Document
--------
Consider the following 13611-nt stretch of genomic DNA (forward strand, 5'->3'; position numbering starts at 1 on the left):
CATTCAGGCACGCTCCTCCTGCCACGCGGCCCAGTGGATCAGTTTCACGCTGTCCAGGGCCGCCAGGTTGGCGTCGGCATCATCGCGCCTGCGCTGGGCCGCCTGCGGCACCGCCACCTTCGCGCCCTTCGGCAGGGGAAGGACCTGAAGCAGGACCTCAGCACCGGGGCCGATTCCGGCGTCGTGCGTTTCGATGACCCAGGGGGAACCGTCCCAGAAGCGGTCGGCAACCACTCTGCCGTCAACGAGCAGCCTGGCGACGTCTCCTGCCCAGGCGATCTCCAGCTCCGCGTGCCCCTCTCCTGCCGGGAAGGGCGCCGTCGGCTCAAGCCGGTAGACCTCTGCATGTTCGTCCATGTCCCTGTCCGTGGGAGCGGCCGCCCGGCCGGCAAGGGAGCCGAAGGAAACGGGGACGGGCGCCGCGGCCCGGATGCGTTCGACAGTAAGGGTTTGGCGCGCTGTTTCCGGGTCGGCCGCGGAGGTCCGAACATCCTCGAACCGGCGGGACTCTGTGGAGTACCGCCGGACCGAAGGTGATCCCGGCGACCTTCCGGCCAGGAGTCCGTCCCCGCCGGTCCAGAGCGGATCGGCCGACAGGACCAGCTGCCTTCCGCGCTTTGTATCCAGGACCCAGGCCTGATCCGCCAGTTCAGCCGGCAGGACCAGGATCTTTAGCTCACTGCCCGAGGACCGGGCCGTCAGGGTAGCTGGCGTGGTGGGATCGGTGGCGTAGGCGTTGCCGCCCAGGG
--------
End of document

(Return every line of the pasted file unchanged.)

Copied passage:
Consider the following 13611-nt stretch of genomic DNA (forward strand, 5'->3'; position numbering starts at 1 on the left):
CATTCAGGCACGCTCCTCCTGCCACGCGGCCCAGTGGATCAGTTTCACGCTGTCCAGGGCCGCCAGGTTGGCGTCGGCATCATCGCGCCTGCGCTGGGCCGCCTGCGGCACCGCCACCTTCGCGCCCTTCGGCAGGGGAAGGACCTGAAGCAGGACCTCAGCACCGGGGCCGATTCCGGCGTCGTGCGTTTCGATGACCCAGGGGGAACCGTCCCAGAAGCGGTCGGCAACCACTCTGCCGTCAACGAGCAGCCTGGCGACGTCTCCTGCCCAGGCGATCTCCAGCTCCGCGTGCCCCTCTCCTGCCGGGAAGGGCGCCGTCGGCTCAAGCCGGTAGACCTCTGCATGTTCGTCCATGTCCCTGTCCGTGGGAGCGGCCGCCCGGCCGGCAAGGGAGCCGAAGGAAACGGGGACGGGCGCCGCGGCCCGGATGCGTTCGACAGTAAGGGTTTGGCGCGCTGTTTCCGGGTCGGCCGCGGAGGTCCGAACATCCTCGAACCGGCGGGACTCTGTGGAGTACCGCCGGACCGAAGGTGATCCCGGCGACCTTCCGGCCAGGAGTCCGTCCCCGCCGGTCCAGAGCGGATCGGCCGACAGGACCAGCTGCCTTCCGCGCTTTGTATCCAGGACCCAGGCCTGATCCGCCAGTTCAGCCGGCAGGACCAGGATCTTTAGCTCACTGCCCGAGGACCGGGCCGTCAGGGTAGCTGGCGTGGTGGGATCGGTGGCGTAGGCGTTGCCGCCCAGGG